Come and stay in beautiful Oxford for a week and study at one of OUDCE’s summer schools
Rewley House is not just a place of learning. It is also a place of comfortable study bedrooms. The participants at our summer schools will usually stay will eat, drink and sleep their philosophy during the week they are here. They will have tutorials, writes essays and participate in classes. There is plenty of time for socialising and for visiting the sites of beautiful Oxford.
These are our summer schools for 2018
Justice Across Borders: The Ethics and Economics of Aid, Trade, and Migration 7th July to 14th July (Tutor DR. Doug Bamford)
Explore the ethical issues arising from an unequal world with borders. Information, goods and people are travelling further, faster and in larger quantities than ever before. Taking account of economic theories and factors, this course considers ethical arguments about hotly contested topics. These will include international trade, aid and taxation, where we consider whether the international economic system is fair. Borders also raise questions of territory, migration, assimilation and multiculturalism, where the question is how states should deal with immigrants. Investigate how differing ethical and economic theories generate different responses to these crucial issues.
Political Thinking 8th July to 14th July (Tutor: Dr. James Panton)
The 20th Century gave rise to a huge diversity of political ideas – some radical and revolutionary, others conservative and reactionary. This course aims to provide a series of snapshots of some of the key ideas, the people who expounded them, and the key turning points, in the development of western society and politics in the 20th century.
A Stoic Week Sat 14th July to 21st July (Tutor; Dr. Peter Wyss)
Stoics are cold-hearted, apathic, unimaginative, and excessively rational control freaks. Right? Not quite. Rectifying this misconception, we will explore the Stoic system of philosophy, which is actually a way of life: to the extent that we understand ourselves and the world that we inhabit, we can flourish or be happy. By discussing a range of sources from different periods and contexts, we study, and reflect on, the Stoics’ views on ethics and physics. We cover topics such as value, the good, virtue, the passions, fate, and cosmic cycles. Beginners in philosophy are most welcome: Stoicism is for everyone.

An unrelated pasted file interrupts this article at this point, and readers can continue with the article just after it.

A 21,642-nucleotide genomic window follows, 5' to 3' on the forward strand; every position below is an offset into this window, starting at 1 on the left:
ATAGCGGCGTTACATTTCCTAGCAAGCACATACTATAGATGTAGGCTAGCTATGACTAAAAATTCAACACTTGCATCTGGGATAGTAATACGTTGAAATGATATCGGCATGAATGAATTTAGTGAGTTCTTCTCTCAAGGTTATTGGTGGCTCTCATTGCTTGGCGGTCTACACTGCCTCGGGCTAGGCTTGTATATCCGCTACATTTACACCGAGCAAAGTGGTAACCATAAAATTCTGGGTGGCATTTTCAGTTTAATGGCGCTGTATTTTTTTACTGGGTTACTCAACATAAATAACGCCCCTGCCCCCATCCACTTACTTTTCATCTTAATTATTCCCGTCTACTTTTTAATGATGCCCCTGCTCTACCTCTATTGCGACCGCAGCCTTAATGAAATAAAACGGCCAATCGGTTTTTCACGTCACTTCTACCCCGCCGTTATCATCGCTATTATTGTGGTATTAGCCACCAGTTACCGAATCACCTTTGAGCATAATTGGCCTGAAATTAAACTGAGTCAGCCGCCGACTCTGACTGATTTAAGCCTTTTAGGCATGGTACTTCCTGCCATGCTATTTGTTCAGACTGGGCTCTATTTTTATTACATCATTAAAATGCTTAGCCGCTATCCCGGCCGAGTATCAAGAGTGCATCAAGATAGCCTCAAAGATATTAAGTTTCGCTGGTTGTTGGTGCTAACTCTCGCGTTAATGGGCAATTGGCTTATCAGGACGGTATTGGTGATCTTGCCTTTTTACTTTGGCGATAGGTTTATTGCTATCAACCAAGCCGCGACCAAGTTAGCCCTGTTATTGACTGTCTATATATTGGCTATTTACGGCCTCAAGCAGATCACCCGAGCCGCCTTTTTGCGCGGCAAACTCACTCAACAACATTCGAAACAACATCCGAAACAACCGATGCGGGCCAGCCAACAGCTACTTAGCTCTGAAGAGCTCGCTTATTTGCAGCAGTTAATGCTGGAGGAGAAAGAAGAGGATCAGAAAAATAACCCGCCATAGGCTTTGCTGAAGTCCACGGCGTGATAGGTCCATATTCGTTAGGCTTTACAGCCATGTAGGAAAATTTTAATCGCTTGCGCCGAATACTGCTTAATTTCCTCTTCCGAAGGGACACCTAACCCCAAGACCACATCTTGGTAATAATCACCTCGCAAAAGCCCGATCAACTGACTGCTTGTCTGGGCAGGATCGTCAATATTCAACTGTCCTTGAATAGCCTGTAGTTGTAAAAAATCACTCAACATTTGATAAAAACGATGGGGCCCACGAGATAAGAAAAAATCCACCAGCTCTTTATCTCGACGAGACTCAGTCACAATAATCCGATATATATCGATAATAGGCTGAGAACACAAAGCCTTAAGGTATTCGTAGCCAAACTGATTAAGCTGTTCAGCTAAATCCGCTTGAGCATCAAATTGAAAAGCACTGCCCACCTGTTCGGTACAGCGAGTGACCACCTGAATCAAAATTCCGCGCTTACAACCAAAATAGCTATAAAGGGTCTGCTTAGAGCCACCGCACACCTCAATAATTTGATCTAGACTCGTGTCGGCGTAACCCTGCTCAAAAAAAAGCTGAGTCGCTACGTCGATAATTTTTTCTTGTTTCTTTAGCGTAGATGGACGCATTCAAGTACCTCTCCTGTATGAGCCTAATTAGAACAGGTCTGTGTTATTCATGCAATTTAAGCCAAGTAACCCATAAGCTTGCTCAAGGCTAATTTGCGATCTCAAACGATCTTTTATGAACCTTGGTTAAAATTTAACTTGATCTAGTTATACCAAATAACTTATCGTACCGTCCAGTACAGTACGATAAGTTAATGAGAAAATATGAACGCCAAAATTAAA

Philosophy of Humour 14th July to 21st July (Tutor: Dr. Martin Ovens)
What is humour? Why do we laugh? What are the relations between comedy and philosophy? Beginning with the problem of defining humour, we explore and discuss some philosophical theories about the nature of humour. Our subsequent concerns will be the science of laughter and non-western philosophy of humour. From the ancient Greeks to Shakespeare, we also consider the philosophical significance of historical forms of comedy. Eventually we discuss comedic genres, devices, methods and styles in a variety of contexts and media, from TV, radio and film to stand-up and surreal comedy.
Ideas of Freedom Sun 15 Jul 2018 to 21 Jul 2018 (Tutor: Dr. James Panton)
Freedom has been a fundamental political ideal at least since the Enlightenment. We shall consider some of the different approaches to the question of freedom taken over the past three centuries, and end by considering how free we are in 2018.
Philosophy of the Multiverse 21st July to 28th July (Tutor: Dr. Martin Ovens)
What is a ‘multiverse’, and how did the idea originate? Is it possible that many worlds actually exist? We begin by tracing the concept of multiple worlds or ‘many possible worlds’ in the history of philosophy and religions. Then we explore how the concept of ‘multiverse’ has gained popularity through developments in modern physics and cosmology. Primarily using non-technical sources, we will discuss problems about the ‘fine-tuned’ universe, anthropic selection, falsifiability, modal realism, string theory, Everettian interpretations of quantum mechanics and other relevant topics. A key focus will be disputes between cosmologists and philosophers.
In Search of Time: The Art and Science of the Fourth Dimension Sun 22 Jul 2018 to 28 Jul 2018 (Tutor: Dr. Tim Barrett)
The Meaning of Life Sun 22 Jul 2018 to 28 Jul 2018 (Tutor: Dr. Andrea Lechler)
Philosophy of Art 28th July to 4th August (Tutor: Dr. Andrea Lechler)
People often disagree on whether a particular object or performance deserves the label ‘art’ and if so whether it is good art. What are we to make of such disagreements? Is it all just a matter of personal opinion or are there more objective standards for what constitutes (good) art? We will explore different features that have been proposed as defining characteristics of art or as reasons for valuing it, such as its beauty, its expressiveness, its originality, or the fact that we can learn from it. We will discuss a wide variety of examples from visual art, literature, film and music, including art on display in Oxford.